Most of them asked for paper documentation, which is fair enough: typically a certified copy of a passport and a driving licence would do. Certification, like a passport photo, could be done by pretty much any professional: but our first attempt, asking our own bank to do it, met with a refusal. They will only do it for their own products – not even their own customers. The Post Office will do it, for a fee, which is a good solution if you’re new to an area and haven’t yet acquired a wide circle of professional friends. One provider, linked to a major supermarket (one which is somewhat in the news at the moment) wouldn’t even tell us what documents they would ask for until the account had been opened and the initial deposit made. Some were quite quick to send postal correspondence, others much slower. Access codes of course also arrived in the post: fair enough, I count that as good practice.

Then there’s the “linked account” issue. Many savings providers, especially the ones that aren’t clearing banks, require that you nominate a “linked” bank account which must already exist in your name. Some insist that you sign a direct debit in their favour from this account, so you’re not transferring money to them; they’re claiming it off you and you’re subject to their processes. I guess this may avoid the limit which most banks quite properly put on online transfers.

And the rules vary. Some will only accept deposits from this linked account. Some will only pay out to it. Some will only pay interest into it, and some will only add interest to the deposit. All these arcane rules get in the way of what you actually want to do, which is to deposit a sum of money and earn interest.

Third, one account had persistent problems trying to get through the login sequence using Internet Explorer on Windows 8 – hardly an uncommon platform. Firefox on Mac was fine! For another attempt, we persistently failed to get to the starting gate on the online system at all, even after three separate interactions with their tech helpdesk; guess what, they didn’t get the business.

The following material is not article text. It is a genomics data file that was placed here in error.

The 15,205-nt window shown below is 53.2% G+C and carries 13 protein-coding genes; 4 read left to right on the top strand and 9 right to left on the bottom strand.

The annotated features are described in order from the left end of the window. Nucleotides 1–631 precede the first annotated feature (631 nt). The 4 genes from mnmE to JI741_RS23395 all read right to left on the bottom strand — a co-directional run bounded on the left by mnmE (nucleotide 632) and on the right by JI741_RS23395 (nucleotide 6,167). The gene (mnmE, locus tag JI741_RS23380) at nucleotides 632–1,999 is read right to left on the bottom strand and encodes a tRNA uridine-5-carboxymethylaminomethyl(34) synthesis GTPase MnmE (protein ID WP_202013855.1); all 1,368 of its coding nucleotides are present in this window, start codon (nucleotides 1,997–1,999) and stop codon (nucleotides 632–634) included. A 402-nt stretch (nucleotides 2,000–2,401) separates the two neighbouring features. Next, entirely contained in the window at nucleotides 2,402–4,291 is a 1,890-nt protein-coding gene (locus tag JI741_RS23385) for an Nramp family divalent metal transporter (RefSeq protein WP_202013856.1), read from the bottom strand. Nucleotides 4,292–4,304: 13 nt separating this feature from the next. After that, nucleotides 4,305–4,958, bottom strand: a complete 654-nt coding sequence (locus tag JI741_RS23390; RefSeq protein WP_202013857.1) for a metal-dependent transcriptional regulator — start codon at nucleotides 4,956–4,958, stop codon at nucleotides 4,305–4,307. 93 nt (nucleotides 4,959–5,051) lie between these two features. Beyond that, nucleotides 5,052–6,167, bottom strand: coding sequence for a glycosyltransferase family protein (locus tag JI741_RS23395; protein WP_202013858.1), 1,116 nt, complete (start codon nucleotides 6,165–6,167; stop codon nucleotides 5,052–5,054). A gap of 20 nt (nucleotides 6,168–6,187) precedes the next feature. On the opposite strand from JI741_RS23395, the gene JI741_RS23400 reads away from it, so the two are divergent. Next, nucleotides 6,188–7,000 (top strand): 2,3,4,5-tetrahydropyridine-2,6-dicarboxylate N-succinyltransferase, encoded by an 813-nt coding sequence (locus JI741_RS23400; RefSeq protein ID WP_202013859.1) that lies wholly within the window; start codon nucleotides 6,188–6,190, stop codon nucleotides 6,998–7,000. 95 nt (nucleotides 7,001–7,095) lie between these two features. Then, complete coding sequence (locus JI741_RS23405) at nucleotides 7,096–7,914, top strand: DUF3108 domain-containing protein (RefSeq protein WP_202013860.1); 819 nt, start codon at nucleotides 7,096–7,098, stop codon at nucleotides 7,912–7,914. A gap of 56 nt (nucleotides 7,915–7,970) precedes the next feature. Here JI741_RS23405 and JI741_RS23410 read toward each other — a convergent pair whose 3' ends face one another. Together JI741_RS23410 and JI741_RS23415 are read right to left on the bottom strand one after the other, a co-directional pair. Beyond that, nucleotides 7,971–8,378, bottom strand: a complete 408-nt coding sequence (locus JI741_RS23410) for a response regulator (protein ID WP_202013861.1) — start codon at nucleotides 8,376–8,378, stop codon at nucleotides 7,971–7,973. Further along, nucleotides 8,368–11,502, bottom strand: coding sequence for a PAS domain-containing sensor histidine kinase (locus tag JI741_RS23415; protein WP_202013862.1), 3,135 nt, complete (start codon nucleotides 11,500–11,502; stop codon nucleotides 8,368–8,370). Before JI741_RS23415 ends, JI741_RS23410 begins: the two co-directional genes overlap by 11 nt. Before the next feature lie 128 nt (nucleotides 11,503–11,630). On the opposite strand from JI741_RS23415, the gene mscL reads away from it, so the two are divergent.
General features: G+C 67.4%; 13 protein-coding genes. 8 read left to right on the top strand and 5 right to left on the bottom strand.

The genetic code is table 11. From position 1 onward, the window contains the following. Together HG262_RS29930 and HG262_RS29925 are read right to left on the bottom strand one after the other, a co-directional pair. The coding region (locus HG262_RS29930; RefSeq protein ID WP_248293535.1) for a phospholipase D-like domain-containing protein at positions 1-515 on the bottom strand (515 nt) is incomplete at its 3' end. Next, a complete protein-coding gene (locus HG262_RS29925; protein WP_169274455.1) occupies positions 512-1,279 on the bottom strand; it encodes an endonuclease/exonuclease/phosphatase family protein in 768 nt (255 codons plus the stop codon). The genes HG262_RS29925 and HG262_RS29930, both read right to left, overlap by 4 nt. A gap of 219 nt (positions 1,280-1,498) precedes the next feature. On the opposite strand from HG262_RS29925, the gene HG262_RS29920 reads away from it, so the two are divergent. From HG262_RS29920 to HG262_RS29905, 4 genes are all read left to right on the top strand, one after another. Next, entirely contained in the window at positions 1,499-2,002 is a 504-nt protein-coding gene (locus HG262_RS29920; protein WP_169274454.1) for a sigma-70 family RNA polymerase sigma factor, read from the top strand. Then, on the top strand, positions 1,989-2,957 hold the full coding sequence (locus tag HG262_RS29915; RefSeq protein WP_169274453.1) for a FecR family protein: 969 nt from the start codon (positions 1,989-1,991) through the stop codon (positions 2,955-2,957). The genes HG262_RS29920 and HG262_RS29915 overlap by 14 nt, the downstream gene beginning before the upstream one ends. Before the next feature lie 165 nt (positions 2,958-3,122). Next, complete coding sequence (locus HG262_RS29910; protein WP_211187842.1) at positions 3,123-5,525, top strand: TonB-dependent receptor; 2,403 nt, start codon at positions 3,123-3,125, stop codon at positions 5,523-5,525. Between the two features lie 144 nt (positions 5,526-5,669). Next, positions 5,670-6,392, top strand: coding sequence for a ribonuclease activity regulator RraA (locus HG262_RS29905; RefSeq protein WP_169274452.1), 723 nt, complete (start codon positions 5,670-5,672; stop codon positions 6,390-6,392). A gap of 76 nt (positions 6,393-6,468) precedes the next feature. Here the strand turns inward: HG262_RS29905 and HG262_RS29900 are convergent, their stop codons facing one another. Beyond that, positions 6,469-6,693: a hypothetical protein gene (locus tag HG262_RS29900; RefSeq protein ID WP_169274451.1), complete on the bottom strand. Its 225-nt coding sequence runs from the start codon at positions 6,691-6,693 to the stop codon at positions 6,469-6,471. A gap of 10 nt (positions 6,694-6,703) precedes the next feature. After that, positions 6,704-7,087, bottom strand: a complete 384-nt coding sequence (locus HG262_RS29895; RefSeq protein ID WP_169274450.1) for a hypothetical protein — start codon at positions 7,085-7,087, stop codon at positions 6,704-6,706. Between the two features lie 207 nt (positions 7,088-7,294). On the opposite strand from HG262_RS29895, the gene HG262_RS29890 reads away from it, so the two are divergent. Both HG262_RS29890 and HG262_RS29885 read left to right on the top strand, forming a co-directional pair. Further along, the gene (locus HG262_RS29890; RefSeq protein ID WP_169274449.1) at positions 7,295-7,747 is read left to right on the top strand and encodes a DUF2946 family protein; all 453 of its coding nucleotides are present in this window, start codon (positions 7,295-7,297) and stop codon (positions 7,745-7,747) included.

So don’t ever believe a deposit account which says it only takes half an hour to set up. For a start, do make sure you read the T&Cs, and that you can live with how you will be able to deposit money and get it back (including on account closure). Expect to spend up to an hour reading the T&Cs, and another hour working through the setup process. Expect the security checks, other confirmations and postal correspondence to take at least a week and possibly two.

But here’s the key question. If Virgin can make it quick, easy and efficient – and yet, presumably, secure and compliant – why does any other organisation have to make it so complex and frustrating? IT people: don’t let your organisation swamp your interface work with un-necessary complexity!

Links (just one this week)
• Virgin Money: Instant Access e-Saver. See how simple it is!

LinkedIn in the news (and its hidden resources)

Two media notes from LinkedIn this week: an enterprise which I always take an interest in because, as well as being a user, I visited them in Silicon Valley some years ago.

Through Outsell, which is a media analyst and (among other things) monitors analyst firms, I was connected to an article on VB which covers a LinkedIn tool called Gobblin. It’s been developed to gobble up, and improve LinkedIn’s use of, the wide range of sources which it uses. With many different inputs to reconcile (a task I’ve done bits of, on a much smaller scale, in the past), the development is clearly driven by necessity.

VB calls it “data ingestion software”. The interesting thing is that LinkedIn doesn’t treat these kinds of developments as proprietary. So the announcement explains that the software will be released, available to all kinds of other enterprises with similar needs, under an open-source licence.

Almost the same day, Outsell also flagged a report that LinkedIn is expanding its reach to embrace younger members (high-school students, in US terms) and will provide a specific capability for higher education institutions to promote themselves. This will, of course, increase the data ingestion requirement.

Interestingly, I had to use Google to find LinkedIn’s press release archive; there’s no link to corporate information on the regular user page so far as I can see. And there are no press releases showing at the moment related to either of these news items. However, via Twitter, I found a discussion of Gobblin from analyst GigaOM with, in turn, a link to another “hidden” section of the LinkedIn website: LinkedIn Engineering. That’s the primary source and it has diagrams and a useful discussion of the analysis and absorption of unstructured “big data”. Interesting to me, because I cut my database teeth on text databases when I moved from University computing to enterprise IT.